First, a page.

Definitely a list to explore. I’ve been looking for ways to include art in my computer center.
Turn your photos and pictures into artwork using AnyMaking. Free photo editor included. Super easy!
Academy of Achievement ”brings students face to face with extraordinary leaders, the visionaries, the pioneers, who have helped to shape our world through interviews, podcasts, articles, and videos.
This is a terrific site with lots of great resources.
Tutorials on how to make better videos.
A good summary of great strategies interactive whiteboards can provide your faculty and encourage enhanced student instruction!
If the kind of text our students are encountering in these online travels is embedded with so many links and media, and if those texts are connected to other associated pages (with even more links and media), hosted by who-knows-whom, the act of reading online quickly becomes an act of hunting for treasure, with red herrings all over the place that can easily divert one’s attention. As educators, we need to take a closer look at what online reading is all about and think about how we can help our students not only navigate with comprehension but also understand the underlying structure of this world.
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The more we incorporate technology and internet sources in the classroom, the more important it is to teach students how to work with internet articles and websites.
Introducing Online Writing Tools
There are several different ways to help develop students’ writing skills, but implementing online tools is one of the best choices. This is due to many students’ inherent interest in all things technological – a lot of students have a fascination with any new tool that can simplify a basic task (like writing). If you’re interested in using online tools to help your students with their writing, the following list contains some useful ideas and websites.
Blogging: Let’s start with something simple: give your students a blog. You can have each student start his or her own page, or you can assign pairs, groups, or an entire classroom to one blog. This isn’t a fancy tool that will do part of the writing legwork for your students, but it’s a huge motivator and it’s fun. You might consider assigning blog topics, or you can have students research and propose their own “blog identities” before they start to write. The more you can get them invested in the idea of blogging, the more they’ll learn from the experience. Click here to learn more about getting started with free student blogging.
ReadWriteThink’s “Student Interactives”: Head over to this page at readwritethink.org for the handy Webbing Tool, Notetaker, Printing Press, and more. Many of the “Student Interactives” like these are useful, and they’re also indexed by grade level appropriateness. These types of tools can be a great interactive way to gain useful writing skills.
Model Bank: Introduce your students to Model Bank, a website with interactive versions of successful writing in common middle school and high school formats. For example, students can find a sample of a good poem analysis with notes in the margins and a printable “Writer’s Guide” to help implement the successful parts of the sample. The concept of “leading by example” does have merit in writing, and Model Bank is a great way to accomplish that.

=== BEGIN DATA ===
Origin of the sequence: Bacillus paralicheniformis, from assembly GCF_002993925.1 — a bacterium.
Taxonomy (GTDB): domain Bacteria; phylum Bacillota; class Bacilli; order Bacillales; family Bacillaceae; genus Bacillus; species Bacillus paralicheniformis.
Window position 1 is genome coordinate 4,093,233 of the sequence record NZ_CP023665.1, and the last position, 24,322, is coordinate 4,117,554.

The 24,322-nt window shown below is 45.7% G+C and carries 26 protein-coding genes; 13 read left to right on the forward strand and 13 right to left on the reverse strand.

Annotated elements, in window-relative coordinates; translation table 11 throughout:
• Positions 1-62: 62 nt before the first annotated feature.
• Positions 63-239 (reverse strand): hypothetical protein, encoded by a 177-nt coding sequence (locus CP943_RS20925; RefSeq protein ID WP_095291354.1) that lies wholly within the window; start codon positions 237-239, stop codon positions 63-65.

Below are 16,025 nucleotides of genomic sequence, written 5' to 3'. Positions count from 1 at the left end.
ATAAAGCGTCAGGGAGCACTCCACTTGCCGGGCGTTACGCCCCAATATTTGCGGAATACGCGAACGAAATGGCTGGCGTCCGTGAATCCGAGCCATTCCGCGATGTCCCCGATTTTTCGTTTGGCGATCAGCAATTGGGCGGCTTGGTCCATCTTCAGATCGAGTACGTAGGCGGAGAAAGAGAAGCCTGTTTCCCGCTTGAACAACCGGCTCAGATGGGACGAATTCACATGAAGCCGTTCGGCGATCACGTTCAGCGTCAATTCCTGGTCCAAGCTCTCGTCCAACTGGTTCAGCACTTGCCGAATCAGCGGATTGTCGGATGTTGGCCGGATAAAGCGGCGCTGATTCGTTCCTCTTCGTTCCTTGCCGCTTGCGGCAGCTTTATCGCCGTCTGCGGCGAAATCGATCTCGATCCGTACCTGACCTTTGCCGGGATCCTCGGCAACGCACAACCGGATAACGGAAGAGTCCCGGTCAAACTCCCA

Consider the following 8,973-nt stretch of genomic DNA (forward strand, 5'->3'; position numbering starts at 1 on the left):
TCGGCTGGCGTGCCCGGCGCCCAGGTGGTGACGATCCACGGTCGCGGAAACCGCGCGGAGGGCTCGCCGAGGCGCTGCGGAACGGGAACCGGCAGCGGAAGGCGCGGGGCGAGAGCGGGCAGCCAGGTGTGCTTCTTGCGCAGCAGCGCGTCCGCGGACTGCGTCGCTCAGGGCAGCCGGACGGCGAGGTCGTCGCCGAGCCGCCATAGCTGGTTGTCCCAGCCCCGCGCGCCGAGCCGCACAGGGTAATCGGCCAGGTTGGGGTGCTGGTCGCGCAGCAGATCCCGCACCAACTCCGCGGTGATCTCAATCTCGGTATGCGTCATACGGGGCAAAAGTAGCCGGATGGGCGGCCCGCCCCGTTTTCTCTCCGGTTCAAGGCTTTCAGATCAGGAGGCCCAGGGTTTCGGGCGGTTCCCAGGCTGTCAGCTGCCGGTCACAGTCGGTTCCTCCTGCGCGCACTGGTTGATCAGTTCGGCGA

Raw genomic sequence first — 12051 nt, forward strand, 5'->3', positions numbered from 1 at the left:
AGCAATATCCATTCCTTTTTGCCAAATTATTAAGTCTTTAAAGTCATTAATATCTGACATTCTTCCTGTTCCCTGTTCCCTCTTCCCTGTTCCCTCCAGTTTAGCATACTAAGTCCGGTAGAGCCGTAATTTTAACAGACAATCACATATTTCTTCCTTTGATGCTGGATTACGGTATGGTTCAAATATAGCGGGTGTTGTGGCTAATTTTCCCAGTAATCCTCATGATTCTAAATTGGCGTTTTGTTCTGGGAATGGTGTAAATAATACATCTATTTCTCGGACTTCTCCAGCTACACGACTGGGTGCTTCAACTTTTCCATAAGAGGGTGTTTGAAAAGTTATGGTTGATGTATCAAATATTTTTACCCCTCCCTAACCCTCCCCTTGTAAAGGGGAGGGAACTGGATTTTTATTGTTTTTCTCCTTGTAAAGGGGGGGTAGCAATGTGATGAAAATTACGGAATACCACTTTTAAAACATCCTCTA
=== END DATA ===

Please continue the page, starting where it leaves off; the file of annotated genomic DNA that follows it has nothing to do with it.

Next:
The website provides you with one word, and 60 seconds to write about it. This would be good to use with my struggling writes that I don’t get to see for long periods of time or very frequently. The goal is to use that word in sentences which would also help my students learn vocabulary.
Thanks to Free Technology For Teachers for this resource.
I find it highly unlikely that I will get an Ipad for my classroom anytime soon, however some of the families whose students I work with do have iphones. This might be a good list to share.
The Ohio Treasure Chest is an online collection of thousands of websites which are high-quality, teacher-reviewed, interactive, and free. Each website is aligned directly to the Ohio Academic Content Standards in math, science, language arts, and social studies, and ready for use in your classroom.
Does this educational approach actually work? And is it something that can, or should, find its way into schools in other parts of the country? As we fret about the perils of multitasking and digital distraction in adult life, the question arises: should a school provide practice with or relief from those things? It is still too early to say. But the introduction of Quest to Learn is tied to a continuing and sometimes heated national dialogue about what skills today’s learners most need to prepare them for success in a rapidly evolving, digitally mediated world. There is, at least, growing support for experimentation: in March, Arne Duncan, the secretary of education, released a draft National Educational Technology Plan that reads a bit like a manifesto for change, proposing among other things that the full force of technology be leveraged to meet “aggressive goals” and “grand” challenges, including increasing the percentage of the population that graduates from college to 60 percent from 39 percent in the next 10 years. What it takes to get there, the report suggests, is a “new kind of R.& D. for education” that encourages bold ideas and “high risk/high gain” endeavors — possibly even a school built around aliens, villains and video games.
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